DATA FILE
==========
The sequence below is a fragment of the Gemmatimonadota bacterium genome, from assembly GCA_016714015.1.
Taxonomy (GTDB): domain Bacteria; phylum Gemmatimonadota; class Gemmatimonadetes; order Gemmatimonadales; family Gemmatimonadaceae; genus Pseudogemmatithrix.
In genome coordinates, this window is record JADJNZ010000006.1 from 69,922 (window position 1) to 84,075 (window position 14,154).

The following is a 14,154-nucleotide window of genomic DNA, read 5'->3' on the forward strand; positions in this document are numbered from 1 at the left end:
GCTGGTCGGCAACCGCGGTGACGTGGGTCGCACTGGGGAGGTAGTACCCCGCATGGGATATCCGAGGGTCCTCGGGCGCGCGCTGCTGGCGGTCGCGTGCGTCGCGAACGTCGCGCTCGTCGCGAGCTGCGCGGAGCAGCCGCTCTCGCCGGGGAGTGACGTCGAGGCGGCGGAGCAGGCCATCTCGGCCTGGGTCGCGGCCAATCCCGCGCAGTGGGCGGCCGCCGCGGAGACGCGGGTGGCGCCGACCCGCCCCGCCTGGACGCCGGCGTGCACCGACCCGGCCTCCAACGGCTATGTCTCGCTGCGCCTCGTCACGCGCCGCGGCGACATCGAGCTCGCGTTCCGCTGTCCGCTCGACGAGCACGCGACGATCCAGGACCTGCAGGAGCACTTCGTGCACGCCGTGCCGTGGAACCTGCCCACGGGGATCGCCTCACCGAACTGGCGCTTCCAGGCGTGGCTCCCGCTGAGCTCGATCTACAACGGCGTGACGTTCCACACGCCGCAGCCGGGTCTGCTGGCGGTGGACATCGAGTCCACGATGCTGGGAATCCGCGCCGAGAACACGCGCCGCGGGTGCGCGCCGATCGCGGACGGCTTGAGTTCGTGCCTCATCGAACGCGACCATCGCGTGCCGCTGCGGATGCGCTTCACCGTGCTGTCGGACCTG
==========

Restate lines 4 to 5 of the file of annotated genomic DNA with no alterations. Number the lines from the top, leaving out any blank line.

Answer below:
The following is a 14,154-nucleotide window of genomic DNA, read 5'->3' on the forward strand; positions in this document are numbered from 1 at the left end:
GCTGGTCGGCAACCGCGGTGACGTGGGTCGCACTGGGGAGGTAGTACCCCGCATGGGATATCCGAGGGTCCTCGGGCGCGCGCTGCTGGCGGTCGCGTGCGTCGCGAACGTCGCGCTCGTCGCGAGCTGCGCGGAGCAGCCGCTCTCGCCGGGGAGTGACGTCGAGGCGGCGGAGCAGGCCATCTCGGCCTGGGTCGCGGCCAATCCCGCGCAGTGGGCGGCCGCCGCGGAGACGCGGGTGGCGCCGACCCGCCCCGCCTGGACGCCGGCGTGCACCGACCCGGCCTCCAACGGCTATGTCTCGCTGCGCCTCGTCACGCGCCGCGGCGACATCGAGCTCGCGTTCCGCTGTCCGCTCGACGAGCACGCGACGATCCAGGACCTGCAGGAGCACTTCGTGCACGCCGTGCCGTGGAACCTGCCCACGGGGATCGCCTCACCGAACTGGCGCTTCCAGGCGTGGCTCCCGCTGAGCTCGATCTACAACGGCGTGACGTTCCACACGCCGCAGCCGGGTCTGCTGGCGGTGGACATCGAGTCCACGATGCTGGGAATCCGCGCCGAGAACACGCGCCGCGGGTGCGCGCCGATCGCGGACGGCTTGAGTTCGTGCCTCATCGAACGCGACCATCGCGTGCCGCTGCGGATGCGCTTCACCGTGCTGTCGGACCTG